Genomic Stuff: Governing the (Im)matter of Life

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Date
2011
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Abstract
"Emphasizing the context of what has often been referred to as 'scarce natural resources', in particular forests, meadows, and fishing stocks, Elinor Ostroms important works, including Governing the commons (1990) and Understanding institutional diversity (2005), present an institutional framework for discussing the development and use of collective action with respect to environmental problems. In this article we discuss extensions of Ostroms approach to human genes and genomes and explore its limits and usefulness in this field. We argue that while there are radically different contexts and cases and governance regimes still to be debated, what we call 'genomic stuff' genomic material, data, and information often can best be regulated by modes of stewardship and self-regulation of appropriators. We exemplify this claim by a discussion of gene patenting, the 'Genome War', and the so-called HapMap project. The issue of how to best govern the genomic stuff of humans, we suggest, is complicated by the situation that the appropriator and the appropriated can be the same, inviting fundamental questions about politics and ethics."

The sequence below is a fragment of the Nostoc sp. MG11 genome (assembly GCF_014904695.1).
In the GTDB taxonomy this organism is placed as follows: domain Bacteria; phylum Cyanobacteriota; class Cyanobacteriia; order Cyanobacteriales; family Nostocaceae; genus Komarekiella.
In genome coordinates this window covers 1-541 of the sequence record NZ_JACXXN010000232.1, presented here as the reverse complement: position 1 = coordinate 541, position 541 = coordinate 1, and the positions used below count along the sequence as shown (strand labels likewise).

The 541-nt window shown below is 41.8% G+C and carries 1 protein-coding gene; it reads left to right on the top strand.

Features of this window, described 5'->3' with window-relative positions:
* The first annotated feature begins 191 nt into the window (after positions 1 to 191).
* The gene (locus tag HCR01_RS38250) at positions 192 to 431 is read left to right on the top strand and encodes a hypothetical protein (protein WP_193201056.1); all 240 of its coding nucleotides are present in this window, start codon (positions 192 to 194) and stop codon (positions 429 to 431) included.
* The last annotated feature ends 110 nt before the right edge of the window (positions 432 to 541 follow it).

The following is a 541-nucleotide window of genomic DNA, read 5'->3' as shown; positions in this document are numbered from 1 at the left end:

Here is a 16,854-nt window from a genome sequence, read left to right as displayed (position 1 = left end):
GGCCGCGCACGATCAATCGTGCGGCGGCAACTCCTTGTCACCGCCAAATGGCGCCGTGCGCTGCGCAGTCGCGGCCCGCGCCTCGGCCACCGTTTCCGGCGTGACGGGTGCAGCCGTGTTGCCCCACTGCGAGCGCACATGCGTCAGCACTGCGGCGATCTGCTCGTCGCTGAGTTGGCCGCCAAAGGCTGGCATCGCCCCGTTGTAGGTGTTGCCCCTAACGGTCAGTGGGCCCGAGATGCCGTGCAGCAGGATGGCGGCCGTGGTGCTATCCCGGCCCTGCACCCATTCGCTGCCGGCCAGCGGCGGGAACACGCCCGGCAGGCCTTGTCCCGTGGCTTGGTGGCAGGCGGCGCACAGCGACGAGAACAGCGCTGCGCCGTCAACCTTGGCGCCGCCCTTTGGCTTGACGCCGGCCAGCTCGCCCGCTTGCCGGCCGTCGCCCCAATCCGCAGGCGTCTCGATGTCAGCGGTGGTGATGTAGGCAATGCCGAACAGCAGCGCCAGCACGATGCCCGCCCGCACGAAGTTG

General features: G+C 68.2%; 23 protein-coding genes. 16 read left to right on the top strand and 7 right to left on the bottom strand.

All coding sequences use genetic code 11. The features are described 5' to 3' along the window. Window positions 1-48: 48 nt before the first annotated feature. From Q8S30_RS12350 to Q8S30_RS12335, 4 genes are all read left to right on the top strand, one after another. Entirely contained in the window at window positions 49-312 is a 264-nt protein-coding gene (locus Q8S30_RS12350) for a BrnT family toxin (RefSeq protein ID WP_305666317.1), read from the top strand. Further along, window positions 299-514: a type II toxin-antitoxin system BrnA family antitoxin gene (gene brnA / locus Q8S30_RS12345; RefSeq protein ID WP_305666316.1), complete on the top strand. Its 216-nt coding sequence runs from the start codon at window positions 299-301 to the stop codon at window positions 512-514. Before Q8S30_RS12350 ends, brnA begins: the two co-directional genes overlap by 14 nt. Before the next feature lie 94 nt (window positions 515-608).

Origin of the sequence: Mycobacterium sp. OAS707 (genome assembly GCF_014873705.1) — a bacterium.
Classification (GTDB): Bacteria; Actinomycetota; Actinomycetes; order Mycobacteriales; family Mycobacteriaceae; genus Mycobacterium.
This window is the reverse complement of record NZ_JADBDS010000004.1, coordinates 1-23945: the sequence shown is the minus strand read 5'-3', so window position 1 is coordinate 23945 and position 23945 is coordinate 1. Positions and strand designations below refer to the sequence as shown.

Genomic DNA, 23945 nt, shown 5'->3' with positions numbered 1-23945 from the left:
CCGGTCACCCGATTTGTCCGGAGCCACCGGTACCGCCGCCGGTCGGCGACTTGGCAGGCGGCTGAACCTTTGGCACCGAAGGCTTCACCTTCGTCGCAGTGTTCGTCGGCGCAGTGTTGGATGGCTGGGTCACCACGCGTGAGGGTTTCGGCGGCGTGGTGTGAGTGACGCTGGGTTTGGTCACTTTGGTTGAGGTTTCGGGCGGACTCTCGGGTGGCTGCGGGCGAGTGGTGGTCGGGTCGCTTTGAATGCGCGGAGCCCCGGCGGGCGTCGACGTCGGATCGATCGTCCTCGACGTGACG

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global commons, Ostrom, Elinor, governance and politics
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